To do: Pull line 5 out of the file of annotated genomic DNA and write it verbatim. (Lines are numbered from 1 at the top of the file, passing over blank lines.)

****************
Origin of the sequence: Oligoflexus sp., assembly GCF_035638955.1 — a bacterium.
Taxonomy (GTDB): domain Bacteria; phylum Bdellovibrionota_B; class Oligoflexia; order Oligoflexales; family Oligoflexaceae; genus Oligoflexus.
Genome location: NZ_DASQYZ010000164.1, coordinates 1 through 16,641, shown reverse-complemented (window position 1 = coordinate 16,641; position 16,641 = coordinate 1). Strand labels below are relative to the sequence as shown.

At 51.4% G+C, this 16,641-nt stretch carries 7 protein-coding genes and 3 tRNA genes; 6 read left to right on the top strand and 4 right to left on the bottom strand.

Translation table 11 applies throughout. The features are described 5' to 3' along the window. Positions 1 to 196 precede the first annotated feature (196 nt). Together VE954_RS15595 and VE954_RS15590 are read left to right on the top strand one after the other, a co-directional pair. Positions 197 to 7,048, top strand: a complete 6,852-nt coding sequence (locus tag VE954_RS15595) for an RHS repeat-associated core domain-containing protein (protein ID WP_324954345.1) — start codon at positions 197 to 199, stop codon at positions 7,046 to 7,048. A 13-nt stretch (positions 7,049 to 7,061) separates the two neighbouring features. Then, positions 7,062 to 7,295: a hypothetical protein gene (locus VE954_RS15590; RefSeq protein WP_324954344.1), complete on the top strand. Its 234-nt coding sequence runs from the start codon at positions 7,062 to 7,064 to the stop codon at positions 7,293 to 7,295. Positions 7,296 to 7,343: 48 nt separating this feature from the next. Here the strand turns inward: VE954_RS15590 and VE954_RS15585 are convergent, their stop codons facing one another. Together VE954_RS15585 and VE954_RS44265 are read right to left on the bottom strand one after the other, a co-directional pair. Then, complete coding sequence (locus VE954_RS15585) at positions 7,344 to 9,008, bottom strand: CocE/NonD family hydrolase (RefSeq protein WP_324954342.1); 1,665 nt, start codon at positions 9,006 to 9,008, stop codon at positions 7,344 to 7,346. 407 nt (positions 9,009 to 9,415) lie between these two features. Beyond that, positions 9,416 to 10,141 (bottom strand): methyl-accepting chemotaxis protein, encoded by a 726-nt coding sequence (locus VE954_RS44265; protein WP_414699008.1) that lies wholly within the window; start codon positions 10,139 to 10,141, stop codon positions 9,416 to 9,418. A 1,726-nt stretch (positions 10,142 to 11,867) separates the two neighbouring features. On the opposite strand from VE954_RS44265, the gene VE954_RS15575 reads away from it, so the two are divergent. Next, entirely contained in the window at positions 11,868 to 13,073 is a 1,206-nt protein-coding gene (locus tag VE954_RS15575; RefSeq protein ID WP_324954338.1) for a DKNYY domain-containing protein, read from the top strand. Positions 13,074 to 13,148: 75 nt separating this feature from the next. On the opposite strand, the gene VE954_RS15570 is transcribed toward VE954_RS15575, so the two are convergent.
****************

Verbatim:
Translation table 11 applies throughout. The features are described 5' to 3' along the window. Positions 1 to 196 precede the first annotated feature (196 nt). Together VE954_RS15595 and VE954_RS15590 are read left to right on the top strand one after the other, a co-directional pair. Positions 197 to 7,048, top strand: a complete 6,852-nt coding sequence (locus tag VE954_RS15595) for an RHS repeat-associated core domain-containing protein (protein ID WP_324954345.1) — start codon at positions 197 to 199, stop codon at positions 7,046 to 7,048. A 13-nt stretch (positions 7,049 to 7,061) separates the two neighbouring features. Then, positions 7,062 to 7,295: a hypothetical protein gene (locus VE954_RS15590; RefSeq protein WP_324954344.1), complete on the top strand. Its 234-nt coding sequence runs from the start codon at positions 7,062 to 7,064 to the stop codon at positions 7,293 to 7,295. Positions 7,296 to 7,343: 48 nt separating this feature from the next. Here the strand turns inward: VE954_RS15590 and VE954_RS15585 are convergent, their stop codons facing one another. Together VE954_RS15585 and VE954_RS44265 are read right to left on the bottom strand one after the other, a co-directional pair. Then, complete coding sequence (locus VE954_RS15585) at positions 7,344 to 9,008, bottom strand: CocE/NonD family hydrolase (RefSeq protein WP_324954342.1); 1,665 nt, start codon at positions 9,006 to 9,008, stop codon at positions 7,344 to 7,346. 407 nt (positions 9,009 to 9,415) lie between these two features. Beyond that, positions 9,416 to 10,141 (bottom strand): methyl-accepting chemotaxis protein, encoded by a 726-nt coding sequence (locus VE954_RS44265; protein WP_414699008.1) that lies wholly within the window; start codon positions 10,139 to 10,141, stop codon positions 9,416 to 9,418. A 1,726-nt stretch (positions 10,142 to 11,867) separates the two neighbouring features. On the opposite strand from VE954_RS44265, the gene VE954_RS15575 reads away from it, so the two are divergent. Next, entirely contained in the window at positions 11,868 to 13,073 is a 1,206-nt protein-coding gene (locus tag VE954_RS15575; RefSeq protein ID WP_324954338.1) for a DKNYY domain-containing protein, read from the top strand. Positions 13,074 to 13,148: 75 nt separating this feature from the next. On the opposite strand, the gene VE954_RS15570 is transcribed toward VE954_RS15575, so the two are convergent.